After sailing his first J/105 from Bermuda to Key West Race Week and not enjoying the long haul, Macdonald purchased a second J/105 in 2009, Distant Passion, exclusively for sailing events in North America, like the Annapolis NOOD. When not competing in Annapolis, Block Island, or even Ontario, Distant Passion sits on a trailer in Annapolis, what Macdonald calls a good “jumping off point” for northeast regattas. Conveniently, then, the boat is already in place for this weekend’s competition.
The NOOD is a perfect event for he and his crew, says Macdonald, because the three-day event structure gives them enough time to make the trip worthwhile. Macdonald’s tactician, Jon Corless, also runs his own J/105 program in Bermuda, but the two combine forces for faraway regattas. They bring a variety of crew every year, another option made available by the characteristics of the J/105. “It’s easy to sail in some ways,” says Macdonald. “There are still enough controls for great variation among the fleet, but overall it’s a great way to get new keelboat sailors comfortable with the bigger boats.” Macdonald and Corless will be sailing against the Helly Hansen Junior Crew, a group of youth sailors with little to no keelboat experience.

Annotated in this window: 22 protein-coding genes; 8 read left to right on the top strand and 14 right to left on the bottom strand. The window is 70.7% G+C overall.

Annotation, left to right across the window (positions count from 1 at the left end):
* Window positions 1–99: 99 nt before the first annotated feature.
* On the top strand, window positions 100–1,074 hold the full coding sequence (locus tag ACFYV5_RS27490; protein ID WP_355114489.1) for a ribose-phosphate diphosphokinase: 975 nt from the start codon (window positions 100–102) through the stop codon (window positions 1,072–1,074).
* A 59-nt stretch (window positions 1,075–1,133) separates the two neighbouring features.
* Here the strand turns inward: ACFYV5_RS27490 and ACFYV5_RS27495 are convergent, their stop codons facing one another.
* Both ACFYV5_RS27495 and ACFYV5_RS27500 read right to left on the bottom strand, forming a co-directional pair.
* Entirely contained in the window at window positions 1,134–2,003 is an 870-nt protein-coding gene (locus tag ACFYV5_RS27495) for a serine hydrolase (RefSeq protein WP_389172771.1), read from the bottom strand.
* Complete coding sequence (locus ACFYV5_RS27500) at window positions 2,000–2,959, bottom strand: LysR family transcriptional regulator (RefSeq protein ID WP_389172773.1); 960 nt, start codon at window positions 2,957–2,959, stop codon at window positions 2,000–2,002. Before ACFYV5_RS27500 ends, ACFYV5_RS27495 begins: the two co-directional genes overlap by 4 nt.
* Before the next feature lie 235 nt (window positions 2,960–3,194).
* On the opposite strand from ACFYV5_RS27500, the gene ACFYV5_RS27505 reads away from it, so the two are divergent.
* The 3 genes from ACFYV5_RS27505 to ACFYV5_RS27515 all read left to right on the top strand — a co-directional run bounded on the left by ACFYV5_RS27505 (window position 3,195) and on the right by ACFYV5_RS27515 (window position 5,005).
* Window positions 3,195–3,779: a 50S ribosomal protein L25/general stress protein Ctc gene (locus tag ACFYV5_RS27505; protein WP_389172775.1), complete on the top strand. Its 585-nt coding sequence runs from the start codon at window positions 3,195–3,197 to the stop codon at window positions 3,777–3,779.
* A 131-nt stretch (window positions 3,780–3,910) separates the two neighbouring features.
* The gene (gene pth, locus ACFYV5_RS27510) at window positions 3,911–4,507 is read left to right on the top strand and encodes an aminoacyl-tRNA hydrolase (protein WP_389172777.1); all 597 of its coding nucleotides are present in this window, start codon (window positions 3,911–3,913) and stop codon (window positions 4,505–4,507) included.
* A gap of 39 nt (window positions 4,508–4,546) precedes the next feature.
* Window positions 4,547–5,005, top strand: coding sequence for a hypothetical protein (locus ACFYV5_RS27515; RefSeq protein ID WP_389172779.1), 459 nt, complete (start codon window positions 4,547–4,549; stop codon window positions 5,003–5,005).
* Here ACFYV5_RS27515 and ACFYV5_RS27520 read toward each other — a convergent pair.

While the J/105 has imports from further afield, the Etchells and Alberg 30 classes are full of local sailors. In Annapolis, the Etchells fleet has struggled to maintain numbers. According to skipper Jeff Borland, a lot of the fleet was lost to the Harbor 20, the J/22 and then the J/24. “We’re in the process of slowly rebuilding the fleet,” says Borland, an AYC member. “We used to require drivers to be over 50-years-old to sail in the AYC fleet, but we’ve changed the rules and now we see younger members buying these boats.”
Borland, a software engineer from Silver Springs, Marlyand, was attracted to what he fondly calls the “Wetchells” because of his love for tweaking controls on the boat. “The Etchells is more cerebral than physical,” he says. “I just love the feel of this boat, it drives so nicely and you can do so much more with it than other one design classes.”